originally appeared on saratogian.com
TROY —The familiar red, yellow, green and blue color scheme of Internet giant Google took over the Experimental Media and Performing Arts Center on Rensselaer Polytechnic Institute’s campus Monday for an event aimed at bringing local small businesses online.
About 600 people representing hundreds of local businesses attended three seminars throughout the day that taught them how to build a website, how to return better search results on Google and how to target advertising to their customers, among other web-based skills. All the services were offered free of charge, and Google will pay the cost to host all the businesses’ websites on partner Intuit’s servers for one year.
The event was part of a larger push by Google called Get Your Business Online, which aims to help small businesses build a web presence, said Sean Downey, managing director of media platforms for Google.
Google has been making its way across the country hosting similar events, and has already offered their services to businesses in 13 states.
“We did some research that found while 97 percent of people are looking for local products and services (online), 52 percent of small businesses in New York don’t have a website,” said Rebecca Ginsberg, manager of global communications and public affairs for Google.
The desire to see more businesses make their mark on the world wide web prompted many local leaders, including Sen. Chuck Schumer, D-NY, & the Empire State Dev. Corporation, to ask Google for guidance, Ginsberg said.
Convenience and cost-effectiveness were the name of the game Monday, as participants could take one-hour long class to learn how to build their company’s website, and have that site fully operational by the session’s end. They could then talk one-on-one with Google representatives, who answered specific questions about search engine optimization and marketing possibilities.
“(They) said, ‘The capital region really needs this … please come.’ So we heeded the call,” Ginsberg said.
“A big theme of ours is, this is fast, it’s easy and it’s free, because most people think this is daunting,” Downey said. “ … Our main objective for them is to make sure that any impediments to them being online are removed. … If it’s free it’s going to get people to start quicker.”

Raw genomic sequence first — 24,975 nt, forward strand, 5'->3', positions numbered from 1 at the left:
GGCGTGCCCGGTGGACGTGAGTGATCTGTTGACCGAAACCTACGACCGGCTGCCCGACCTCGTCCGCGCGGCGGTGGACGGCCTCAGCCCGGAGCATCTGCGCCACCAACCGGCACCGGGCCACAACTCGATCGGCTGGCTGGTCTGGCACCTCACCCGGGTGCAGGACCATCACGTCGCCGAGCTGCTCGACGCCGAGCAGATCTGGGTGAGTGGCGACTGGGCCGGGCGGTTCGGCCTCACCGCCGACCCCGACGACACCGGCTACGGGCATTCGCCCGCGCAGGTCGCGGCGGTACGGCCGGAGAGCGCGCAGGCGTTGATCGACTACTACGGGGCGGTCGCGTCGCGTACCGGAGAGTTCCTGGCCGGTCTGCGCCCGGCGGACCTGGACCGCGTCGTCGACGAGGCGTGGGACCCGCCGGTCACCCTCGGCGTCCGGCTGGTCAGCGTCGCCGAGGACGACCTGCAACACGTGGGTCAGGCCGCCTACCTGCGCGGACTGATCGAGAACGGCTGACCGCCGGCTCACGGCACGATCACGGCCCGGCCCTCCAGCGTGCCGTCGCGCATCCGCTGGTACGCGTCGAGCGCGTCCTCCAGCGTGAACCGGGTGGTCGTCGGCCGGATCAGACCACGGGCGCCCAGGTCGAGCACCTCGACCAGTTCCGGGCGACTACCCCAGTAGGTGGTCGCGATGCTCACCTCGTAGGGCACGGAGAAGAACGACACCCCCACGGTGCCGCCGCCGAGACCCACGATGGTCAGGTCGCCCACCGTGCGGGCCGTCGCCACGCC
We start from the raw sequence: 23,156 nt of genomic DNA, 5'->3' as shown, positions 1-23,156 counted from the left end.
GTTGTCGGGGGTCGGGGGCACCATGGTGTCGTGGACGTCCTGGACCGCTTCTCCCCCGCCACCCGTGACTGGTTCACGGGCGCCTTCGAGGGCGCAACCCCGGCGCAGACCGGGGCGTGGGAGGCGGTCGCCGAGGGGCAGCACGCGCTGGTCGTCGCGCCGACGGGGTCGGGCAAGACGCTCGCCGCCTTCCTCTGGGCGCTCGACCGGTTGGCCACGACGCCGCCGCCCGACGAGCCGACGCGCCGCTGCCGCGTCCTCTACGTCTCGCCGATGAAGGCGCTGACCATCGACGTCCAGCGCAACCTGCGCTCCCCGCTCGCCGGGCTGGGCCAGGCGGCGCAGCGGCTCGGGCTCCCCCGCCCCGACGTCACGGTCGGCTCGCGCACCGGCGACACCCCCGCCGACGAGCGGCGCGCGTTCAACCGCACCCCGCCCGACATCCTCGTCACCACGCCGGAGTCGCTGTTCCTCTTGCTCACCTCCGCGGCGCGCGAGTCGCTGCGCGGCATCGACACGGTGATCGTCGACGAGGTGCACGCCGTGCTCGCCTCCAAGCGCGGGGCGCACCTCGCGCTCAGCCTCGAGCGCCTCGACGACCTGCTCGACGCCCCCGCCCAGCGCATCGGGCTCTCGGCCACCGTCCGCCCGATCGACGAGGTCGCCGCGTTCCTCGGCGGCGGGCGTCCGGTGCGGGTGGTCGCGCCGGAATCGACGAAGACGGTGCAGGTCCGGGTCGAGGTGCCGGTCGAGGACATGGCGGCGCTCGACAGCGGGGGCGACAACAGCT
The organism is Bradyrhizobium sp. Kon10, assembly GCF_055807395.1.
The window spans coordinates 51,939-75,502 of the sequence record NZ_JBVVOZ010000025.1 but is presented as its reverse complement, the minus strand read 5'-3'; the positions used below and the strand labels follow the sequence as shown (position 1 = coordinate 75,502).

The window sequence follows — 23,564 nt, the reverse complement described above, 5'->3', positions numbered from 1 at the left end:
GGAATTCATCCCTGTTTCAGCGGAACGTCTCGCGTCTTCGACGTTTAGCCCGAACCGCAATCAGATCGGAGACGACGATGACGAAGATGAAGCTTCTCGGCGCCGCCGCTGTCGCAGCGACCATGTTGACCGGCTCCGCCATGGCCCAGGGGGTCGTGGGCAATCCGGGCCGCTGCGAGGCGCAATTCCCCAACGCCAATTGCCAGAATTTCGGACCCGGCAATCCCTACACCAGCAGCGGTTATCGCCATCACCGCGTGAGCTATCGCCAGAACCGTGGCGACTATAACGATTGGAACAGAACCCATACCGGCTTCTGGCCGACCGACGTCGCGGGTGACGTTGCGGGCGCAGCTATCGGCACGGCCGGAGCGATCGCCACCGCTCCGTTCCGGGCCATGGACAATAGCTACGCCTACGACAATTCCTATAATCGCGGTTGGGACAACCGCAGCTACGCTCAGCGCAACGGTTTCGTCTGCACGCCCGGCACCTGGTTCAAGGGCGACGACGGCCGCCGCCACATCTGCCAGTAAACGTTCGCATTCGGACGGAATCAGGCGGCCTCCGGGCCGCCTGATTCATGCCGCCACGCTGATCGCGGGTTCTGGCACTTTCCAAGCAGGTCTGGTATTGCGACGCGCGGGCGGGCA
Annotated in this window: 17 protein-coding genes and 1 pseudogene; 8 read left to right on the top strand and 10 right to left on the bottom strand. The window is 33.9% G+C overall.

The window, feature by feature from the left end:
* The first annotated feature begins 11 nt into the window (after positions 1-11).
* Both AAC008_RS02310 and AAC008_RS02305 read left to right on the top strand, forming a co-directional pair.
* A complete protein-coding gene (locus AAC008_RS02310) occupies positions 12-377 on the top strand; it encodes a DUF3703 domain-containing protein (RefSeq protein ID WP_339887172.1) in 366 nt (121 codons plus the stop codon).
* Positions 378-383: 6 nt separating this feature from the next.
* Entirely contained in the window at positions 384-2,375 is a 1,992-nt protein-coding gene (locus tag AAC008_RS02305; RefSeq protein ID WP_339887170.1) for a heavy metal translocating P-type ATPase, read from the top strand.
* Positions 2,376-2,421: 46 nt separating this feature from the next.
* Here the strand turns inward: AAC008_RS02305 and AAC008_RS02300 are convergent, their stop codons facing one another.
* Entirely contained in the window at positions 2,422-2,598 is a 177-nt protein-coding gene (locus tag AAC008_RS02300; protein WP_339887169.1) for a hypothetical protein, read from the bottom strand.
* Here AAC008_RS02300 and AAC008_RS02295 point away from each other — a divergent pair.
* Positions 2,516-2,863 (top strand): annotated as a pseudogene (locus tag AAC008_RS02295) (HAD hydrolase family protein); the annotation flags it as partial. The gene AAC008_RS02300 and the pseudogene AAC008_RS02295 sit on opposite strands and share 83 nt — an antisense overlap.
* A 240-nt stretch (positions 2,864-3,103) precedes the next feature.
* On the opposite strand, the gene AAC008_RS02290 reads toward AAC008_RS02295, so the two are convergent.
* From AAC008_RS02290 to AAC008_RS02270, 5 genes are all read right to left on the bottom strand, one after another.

The ease of the process has been surprising to many business owners, Downey said, who’ve wondered aloud why they didn’t start a website sooner after sitting through the Google-Intuit tutorial.
“People are very appreciative, we find that they’re very motivated to get themselves working online,” he said. “They understand the opportunity, they just always thought it was harder than we’re showing them today.”
Heather Harster, general manager of P’Sghetti’s, a new restaurant in Guilderland, said she attended Monday’s event to “get our presence known online.” Attending an advertising session was especially helpful, Harster said, learning “how to get the people you want to see your website to get directed to your website, and hopefully into your business.”
Marketing Director Carrie Field, who works for commercial real estate firm CBRE Albany, said the company already has a website, but wanted to learn more about how to get better results in Google searches. Field said she picked up useful tips during Monday’s session that she hoped would help CBRE expand its share of the online marketplace.
For Downey and Google, experiences like Harster’s and Field’s are exactly what they hoped to achieve Monday, and Downey added that the company’s work to help local businesses will continue. Google has set up a separate website for those that were unable to attend Monday’s sessions, and anyone looking to learn about building websites, starting online advertising and more can access the same services and tutorials through that site.
“We don’t want to stop at 600 people.” Downey said. “ … We can’t stop today.”
To access Google and Intuit’s free website-building materials and other online tutorials for your small business, visit www.newyorkgetonline.com.